Shoppers began queuing at 4 am today for the Boxing Day sales, but the amount spent is predicted to dive by 26 per cent on last year despite a £1.8 billion spending splurge online.
Britons were spotted lining up outside Next stores in Liverpool, Birmingham and North Tyneside as they hunted for bargains at the retail colossus.
Around 200 people had formed a socially distanced queue by 5.50 am outside Next in Leicester, which is under Tier 3 constraints, but sales at stores are still expected to drop by 56 per cent to £1.4 billion, according to the Centre for Retail Research (CRR) and VoucherCodes.co.uk.
Footfall for shopping is down 57 per cent in the United Kingdom up to 10 am compared with last year, primarily due to stores being closed in places under Tier 4 constraints, figures from the retail intelligence agency Springboard have established.
In the meantime, a survey has discovered that consumers are planning to spend £162 on average online in the post-Christmas sales, with clothes and shoes topping wish lists, followed by food and drink, homeware and stationery.
It comes as millions of people move into Tier 4 today, meaning they will not be able to visit shops in person as all non-essential stores and businesses must close.
Sussex, Oxfordshire, Suffolk, Norfolk and Cambridgeshire will move into Tier 4, created in response to a variant of COVID 19 discovered in the United Kingdom, from Saturday.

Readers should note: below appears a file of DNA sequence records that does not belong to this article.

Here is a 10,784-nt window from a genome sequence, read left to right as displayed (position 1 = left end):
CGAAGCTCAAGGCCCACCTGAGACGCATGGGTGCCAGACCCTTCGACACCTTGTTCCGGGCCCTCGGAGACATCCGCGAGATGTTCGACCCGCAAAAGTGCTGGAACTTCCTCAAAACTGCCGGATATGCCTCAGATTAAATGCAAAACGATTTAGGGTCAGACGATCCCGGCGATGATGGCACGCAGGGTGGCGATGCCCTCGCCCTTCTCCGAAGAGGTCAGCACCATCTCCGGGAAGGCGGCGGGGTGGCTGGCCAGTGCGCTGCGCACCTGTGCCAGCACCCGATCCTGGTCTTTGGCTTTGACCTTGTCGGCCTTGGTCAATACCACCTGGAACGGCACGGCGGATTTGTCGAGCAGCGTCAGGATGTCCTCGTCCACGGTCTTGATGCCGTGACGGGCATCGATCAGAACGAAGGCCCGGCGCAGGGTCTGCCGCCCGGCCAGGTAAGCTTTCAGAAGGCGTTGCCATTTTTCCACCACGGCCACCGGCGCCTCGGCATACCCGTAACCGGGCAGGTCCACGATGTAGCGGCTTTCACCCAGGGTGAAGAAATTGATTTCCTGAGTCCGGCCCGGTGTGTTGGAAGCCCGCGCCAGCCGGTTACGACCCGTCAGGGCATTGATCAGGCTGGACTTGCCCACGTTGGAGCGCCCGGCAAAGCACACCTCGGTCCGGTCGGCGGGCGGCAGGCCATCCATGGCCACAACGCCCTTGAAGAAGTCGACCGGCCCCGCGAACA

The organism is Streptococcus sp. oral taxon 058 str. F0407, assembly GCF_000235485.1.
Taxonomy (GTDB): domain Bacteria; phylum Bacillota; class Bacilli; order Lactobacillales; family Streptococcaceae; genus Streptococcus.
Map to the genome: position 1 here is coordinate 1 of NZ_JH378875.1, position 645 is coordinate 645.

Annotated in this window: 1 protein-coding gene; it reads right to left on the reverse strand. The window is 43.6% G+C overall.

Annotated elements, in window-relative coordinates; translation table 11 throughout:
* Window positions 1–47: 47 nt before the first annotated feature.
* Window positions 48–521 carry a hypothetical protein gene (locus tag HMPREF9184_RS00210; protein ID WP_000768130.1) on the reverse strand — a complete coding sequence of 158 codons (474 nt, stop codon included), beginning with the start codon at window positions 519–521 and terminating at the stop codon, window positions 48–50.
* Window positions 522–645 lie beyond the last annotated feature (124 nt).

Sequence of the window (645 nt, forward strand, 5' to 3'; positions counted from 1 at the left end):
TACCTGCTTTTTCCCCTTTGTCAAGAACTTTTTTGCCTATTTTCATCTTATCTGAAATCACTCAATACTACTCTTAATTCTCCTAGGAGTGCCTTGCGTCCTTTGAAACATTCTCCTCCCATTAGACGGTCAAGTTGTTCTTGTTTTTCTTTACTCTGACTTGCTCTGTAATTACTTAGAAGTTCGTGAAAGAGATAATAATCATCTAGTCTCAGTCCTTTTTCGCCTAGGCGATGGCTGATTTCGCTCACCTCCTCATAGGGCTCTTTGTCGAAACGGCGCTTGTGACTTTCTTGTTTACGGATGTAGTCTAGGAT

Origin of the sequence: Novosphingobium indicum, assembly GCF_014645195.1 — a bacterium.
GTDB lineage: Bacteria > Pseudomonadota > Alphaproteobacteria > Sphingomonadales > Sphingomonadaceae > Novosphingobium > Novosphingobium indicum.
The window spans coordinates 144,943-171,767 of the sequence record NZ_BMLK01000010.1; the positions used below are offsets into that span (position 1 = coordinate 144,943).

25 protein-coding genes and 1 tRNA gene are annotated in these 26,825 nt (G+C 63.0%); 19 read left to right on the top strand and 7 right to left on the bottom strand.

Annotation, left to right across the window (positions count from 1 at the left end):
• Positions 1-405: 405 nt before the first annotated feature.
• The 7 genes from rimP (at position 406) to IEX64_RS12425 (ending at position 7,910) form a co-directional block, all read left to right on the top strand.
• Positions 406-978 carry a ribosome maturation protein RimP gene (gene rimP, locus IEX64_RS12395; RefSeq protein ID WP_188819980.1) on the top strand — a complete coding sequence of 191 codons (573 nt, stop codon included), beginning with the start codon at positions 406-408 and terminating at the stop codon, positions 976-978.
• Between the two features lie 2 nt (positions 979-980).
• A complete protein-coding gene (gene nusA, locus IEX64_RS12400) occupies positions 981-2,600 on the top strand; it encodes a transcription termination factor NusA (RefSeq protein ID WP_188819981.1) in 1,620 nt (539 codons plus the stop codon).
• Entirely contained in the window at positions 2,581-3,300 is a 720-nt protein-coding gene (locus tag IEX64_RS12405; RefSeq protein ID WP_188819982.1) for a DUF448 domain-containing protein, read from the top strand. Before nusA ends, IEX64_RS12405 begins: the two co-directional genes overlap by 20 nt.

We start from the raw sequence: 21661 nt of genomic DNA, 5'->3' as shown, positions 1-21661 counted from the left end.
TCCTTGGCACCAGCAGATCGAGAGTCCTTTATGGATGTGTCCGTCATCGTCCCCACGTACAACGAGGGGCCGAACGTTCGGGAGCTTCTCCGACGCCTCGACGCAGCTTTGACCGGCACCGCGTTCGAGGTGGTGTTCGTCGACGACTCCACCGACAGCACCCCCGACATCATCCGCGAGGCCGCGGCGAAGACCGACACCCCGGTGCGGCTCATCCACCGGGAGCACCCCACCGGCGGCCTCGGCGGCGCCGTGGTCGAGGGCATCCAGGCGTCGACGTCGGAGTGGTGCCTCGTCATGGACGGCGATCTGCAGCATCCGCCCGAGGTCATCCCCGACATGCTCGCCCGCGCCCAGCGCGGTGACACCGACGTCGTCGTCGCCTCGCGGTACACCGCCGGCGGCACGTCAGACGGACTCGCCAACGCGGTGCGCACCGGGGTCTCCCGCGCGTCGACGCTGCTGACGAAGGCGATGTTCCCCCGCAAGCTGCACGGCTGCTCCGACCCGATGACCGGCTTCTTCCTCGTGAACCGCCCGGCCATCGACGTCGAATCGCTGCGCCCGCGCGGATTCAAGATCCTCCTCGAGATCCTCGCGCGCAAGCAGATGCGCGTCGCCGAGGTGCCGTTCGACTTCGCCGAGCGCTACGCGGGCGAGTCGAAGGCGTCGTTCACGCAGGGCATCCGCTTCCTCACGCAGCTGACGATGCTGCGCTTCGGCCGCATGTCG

The parts of Essex still in Tier 2, Waverly in Surrey and Hampshire including Portsmouth and Southampton, except the New Forest, will also move into the toughest tier.
The additional six million going into Tier 4 takes the total number of people under the toughest restrictions to 24 million, 43 per cent of England’s population – a further 24.8 million will be in Tier 3.
Trade is predicted to fall by 26 per cent to £3.2 billion, plunging for the third year in a row, despite the rise in online sales.
Anna Naik, VoucherCodes.co.uk’s lifestyle editor, told a news outlet that the post-Christmas sales are always one of the busiest times for retailers and that while this is still the case, it’s not unexpected to see a plunge in sales for the third year in a row, especially due to the new regulations in place for most of the country.
Boxing Day spending is predicted to plunge by more than a quarter compared with last year, as part of a downward trend in recent years and due to the effect of coronavirus restrictions.
I can remember when all the shops were closed Boxing Day because surely staff deserve a rest – I would rather stay wrapped up warm in bed, thank you.
So, we weren’t permitted to spend Christmas with our loved ones, but we can stand in a line for hours on end with a complete stranger, it really does make my blood boil.
Nevermind that our freedoms are being trimmed, so long as people have their material goods, I really do despair, and Next only put out the junk they’ve got in store that they won’t be putting out on display next year.
The good stuff, which there is very little of is right at the front and pricey, and I certainly wouldn’t queue to go into Next on Boxing Day, plus there’s usually always a sales rail in clothes shops, so this just doesn’t make any sense.
This is very sad, and if the wind blows and the rain pours, it will make fantastic entertainment for those normal people sat in the warm with their feet up – pass the Quality Street, please.